# Identifying between series and parallel resistors.

#### Mayor Haggar

Joined Dec 13, 2017
2
I am new to circuit analysis, and I am having some trouble telling the difference between series and parallel resistors. Some are obvious to me while others are not. Does anyone know a surefire way to tell which resistors are which? My textbook amazingly has no advanced examples of those kinds of problems; it only has two very simple ones.

#### WBahn

Joined Mar 31, 2012
26,398
Two components are in series if and only if whatever current flows in one component MUST flow in the other.

Two components are in parallel if and only if whatever voltage appears across one component MUST appear across the other.

#### Mayor Haggar

Joined Dec 13, 2017
2
Many thanks to you. That does make it easier to understand, and I can see the circuits better now.

#### bertus

Joined Apr 5, 2008
21,330
Hello,

Take a look at this simple schematic:

R2 and R3 are in series.
The combination of R2 and R3 are parallel to R1.

Bertus

#### WBahn

Joined Mar 31, 2012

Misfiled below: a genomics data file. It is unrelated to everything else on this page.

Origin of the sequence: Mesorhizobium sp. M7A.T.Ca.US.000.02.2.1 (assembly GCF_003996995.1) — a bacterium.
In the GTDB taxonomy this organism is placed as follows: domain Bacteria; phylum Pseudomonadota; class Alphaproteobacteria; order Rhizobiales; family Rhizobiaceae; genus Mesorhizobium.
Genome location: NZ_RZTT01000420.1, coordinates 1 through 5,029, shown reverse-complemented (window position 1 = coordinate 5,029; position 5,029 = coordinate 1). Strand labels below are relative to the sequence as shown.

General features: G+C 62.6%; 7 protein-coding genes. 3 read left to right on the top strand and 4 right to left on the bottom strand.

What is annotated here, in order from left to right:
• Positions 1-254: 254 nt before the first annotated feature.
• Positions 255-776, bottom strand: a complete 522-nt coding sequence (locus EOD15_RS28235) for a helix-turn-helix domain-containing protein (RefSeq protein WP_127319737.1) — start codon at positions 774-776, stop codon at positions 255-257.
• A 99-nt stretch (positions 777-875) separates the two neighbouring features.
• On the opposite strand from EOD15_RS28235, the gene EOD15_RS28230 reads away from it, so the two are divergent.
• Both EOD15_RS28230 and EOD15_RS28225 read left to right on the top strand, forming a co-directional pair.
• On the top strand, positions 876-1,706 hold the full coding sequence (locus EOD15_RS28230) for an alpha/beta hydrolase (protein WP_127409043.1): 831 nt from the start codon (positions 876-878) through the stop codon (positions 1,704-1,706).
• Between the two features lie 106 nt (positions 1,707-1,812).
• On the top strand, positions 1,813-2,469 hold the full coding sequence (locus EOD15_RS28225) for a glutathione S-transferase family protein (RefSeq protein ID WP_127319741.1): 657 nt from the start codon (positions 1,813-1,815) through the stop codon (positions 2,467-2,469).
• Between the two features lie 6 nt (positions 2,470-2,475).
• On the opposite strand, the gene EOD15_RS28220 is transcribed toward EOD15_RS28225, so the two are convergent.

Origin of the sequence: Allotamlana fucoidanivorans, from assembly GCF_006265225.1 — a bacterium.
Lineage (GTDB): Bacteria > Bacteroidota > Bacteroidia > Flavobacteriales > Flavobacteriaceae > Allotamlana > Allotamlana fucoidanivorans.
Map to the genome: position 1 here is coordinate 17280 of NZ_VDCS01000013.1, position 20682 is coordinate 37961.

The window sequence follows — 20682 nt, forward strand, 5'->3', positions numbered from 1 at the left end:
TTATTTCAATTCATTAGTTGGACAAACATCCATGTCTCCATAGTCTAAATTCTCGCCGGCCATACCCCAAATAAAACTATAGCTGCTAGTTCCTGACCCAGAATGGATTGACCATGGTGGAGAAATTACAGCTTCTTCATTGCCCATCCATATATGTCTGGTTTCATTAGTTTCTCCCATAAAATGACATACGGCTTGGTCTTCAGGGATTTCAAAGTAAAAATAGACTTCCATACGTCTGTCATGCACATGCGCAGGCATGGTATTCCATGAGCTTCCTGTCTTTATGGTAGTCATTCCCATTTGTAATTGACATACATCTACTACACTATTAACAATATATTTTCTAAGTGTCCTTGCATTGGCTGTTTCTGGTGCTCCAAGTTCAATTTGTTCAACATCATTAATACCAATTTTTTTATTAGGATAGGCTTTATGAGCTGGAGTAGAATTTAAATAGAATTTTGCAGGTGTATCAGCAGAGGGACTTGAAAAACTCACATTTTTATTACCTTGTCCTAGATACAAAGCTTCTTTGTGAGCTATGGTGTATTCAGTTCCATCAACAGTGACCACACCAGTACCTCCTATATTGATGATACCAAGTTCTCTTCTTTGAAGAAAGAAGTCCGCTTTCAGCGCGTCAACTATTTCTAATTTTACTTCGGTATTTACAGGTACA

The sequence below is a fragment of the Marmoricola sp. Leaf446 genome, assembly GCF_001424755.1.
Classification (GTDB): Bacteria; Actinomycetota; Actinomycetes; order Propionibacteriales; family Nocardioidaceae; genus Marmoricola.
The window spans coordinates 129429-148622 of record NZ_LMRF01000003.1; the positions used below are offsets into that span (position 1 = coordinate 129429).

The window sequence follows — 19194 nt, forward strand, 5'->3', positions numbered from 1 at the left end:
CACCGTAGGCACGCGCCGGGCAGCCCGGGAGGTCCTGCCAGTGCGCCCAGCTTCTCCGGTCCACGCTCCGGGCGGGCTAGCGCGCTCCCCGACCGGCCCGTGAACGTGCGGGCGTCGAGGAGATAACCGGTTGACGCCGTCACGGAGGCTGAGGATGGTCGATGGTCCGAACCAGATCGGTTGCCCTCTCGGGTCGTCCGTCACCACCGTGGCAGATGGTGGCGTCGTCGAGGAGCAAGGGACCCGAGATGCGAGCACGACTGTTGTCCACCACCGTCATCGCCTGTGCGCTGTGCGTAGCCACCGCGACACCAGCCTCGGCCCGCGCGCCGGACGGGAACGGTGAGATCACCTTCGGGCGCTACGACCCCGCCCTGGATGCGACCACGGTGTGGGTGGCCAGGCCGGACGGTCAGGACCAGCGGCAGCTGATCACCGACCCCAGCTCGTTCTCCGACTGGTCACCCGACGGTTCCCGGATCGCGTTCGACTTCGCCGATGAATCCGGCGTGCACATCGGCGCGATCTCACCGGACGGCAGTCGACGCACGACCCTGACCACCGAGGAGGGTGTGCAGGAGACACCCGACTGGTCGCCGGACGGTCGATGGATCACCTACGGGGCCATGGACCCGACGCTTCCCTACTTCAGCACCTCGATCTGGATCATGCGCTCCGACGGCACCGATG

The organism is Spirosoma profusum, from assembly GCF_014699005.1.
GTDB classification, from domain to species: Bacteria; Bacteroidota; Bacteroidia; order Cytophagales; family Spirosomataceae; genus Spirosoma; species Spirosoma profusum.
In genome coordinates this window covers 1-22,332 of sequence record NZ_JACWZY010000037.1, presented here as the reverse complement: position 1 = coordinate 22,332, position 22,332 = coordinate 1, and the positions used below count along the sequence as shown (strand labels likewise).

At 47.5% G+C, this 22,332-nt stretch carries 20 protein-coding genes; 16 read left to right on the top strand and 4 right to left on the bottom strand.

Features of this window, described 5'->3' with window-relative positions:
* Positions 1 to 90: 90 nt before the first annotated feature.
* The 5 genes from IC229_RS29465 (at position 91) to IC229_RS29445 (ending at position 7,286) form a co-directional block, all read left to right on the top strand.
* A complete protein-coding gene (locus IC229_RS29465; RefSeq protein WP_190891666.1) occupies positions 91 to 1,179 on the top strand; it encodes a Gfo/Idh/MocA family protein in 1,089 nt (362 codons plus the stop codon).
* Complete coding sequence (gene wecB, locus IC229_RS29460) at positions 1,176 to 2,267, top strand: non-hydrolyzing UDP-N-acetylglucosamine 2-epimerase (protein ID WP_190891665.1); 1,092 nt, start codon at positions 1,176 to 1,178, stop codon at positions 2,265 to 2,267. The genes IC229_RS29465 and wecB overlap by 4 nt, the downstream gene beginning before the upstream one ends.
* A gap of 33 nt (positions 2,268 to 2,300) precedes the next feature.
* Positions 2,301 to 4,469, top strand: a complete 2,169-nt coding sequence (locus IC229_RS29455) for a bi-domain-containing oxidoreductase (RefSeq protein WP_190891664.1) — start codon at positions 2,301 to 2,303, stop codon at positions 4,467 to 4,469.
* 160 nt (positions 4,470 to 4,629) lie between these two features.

26,398
Many thanks to you. That does make it easier to understand, and I can see the circuits better now.
And, if it hasn't already been pointed out by your text, not every circuit can be reduced via series and parallel combinations. There are many topologies that simply are neither. In some cases, there are techniques, such as delta-wye transforms, that can be used to transform these circuits into equivalent circuits that are series-parallel combinations. You will probably run into these transforms pretty soon. There are also analysis techniques that don't require reducing circuits to a single equivalent resistance in order to analyze them. If you haven't gotten to them yet, you should very shortly.